Delayed treatment with an adenosine kinase inhibitor, GP683, attenuates infarct size in rats with temporary middle cerebral artery occlusion
Department of Neurology
Adenosine Kinase; Animals; Arterial Occlusive Diseases; Body Temperature; Brain; Cerebral Infarction; Disease Models, Animal; Ischemic Attack, Transient; Male; Neuroprotective Agents; Pyrimidines; Rats; Rats, Sprague-Dawley; Time Factors
Nervous System Diseases | Neurology
BACKGROUND AND PURPOSE: Brain ischemia is associated with a marked increase in extracellular adenosine levels. This results in activation of cell surface adenosine receptors and some degree of neuroprotection. Adenosine kinase is a key enzyme controlling adenosine metabolism. Inhibition of this enzyme enhances the levels of endogenous brain adenosine already elevated as a result of the ischemic episode. We studied a novel adenosine kinase inhibitor (AKI), GP683, in a rat focal ischemia model.
METHODS: Four groups of 10 adult Sprague-Dawley rats were exposed to 90 minutes of temporary middle cerebral artery (MCA) occlusion. Animals were injected intraperitoneally with vehicle, 0.5 mg/kg, 1.0 mg/kg, or 2.0 mg/kg of GP683 30, 150, and 270 minutes after the induction of ischemia by a researcher blinded to treatment group. The animals were euthanatized 24 hours after MCA occlusion, and brains were stained with 2,3,5-triphenyltetrazolium chloride. We measured brain temperatures in a separate group of 6 rats before and after administration of 1.0 mg/kg GP683.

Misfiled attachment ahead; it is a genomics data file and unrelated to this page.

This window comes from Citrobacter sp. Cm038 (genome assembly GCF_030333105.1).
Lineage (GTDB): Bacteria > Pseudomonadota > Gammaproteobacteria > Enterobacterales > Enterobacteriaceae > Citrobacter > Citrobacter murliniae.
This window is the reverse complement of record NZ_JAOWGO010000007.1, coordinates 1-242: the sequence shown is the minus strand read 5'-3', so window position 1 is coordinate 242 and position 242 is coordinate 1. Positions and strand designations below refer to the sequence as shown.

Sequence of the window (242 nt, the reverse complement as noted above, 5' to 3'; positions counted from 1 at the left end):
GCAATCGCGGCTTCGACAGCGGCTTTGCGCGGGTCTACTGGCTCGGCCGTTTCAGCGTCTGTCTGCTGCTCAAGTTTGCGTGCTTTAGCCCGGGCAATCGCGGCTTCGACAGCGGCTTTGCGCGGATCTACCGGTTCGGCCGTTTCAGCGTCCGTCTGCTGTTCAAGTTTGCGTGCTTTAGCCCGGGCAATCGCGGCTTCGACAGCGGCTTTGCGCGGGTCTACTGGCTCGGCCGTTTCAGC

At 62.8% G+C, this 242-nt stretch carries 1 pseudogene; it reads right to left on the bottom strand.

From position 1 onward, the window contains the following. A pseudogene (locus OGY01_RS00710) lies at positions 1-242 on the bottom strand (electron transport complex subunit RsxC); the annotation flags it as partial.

RESULTS: All treated groups showed a reduction in infarct volumes, but a significant effect was observed only in the 1.0 mg/kg-dose group (44% reduction, P=0.0077). Body weight, physiological parameters, neurological scores, and mortality did not differ among the 4 groups. No apparent behavioral side effects were observed. Brain temperatures did not change after drug injection.
CONCLUSIONS: Our results indicate that the use of AKIs offers therapeutic potential and may represent a novel approach to the treatment of acute brain ischemia. The therapeutic effect observed was not caused by a decrease in brain temperature.
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Citation: Stroke. 1998 Sep;29(9):1952-8.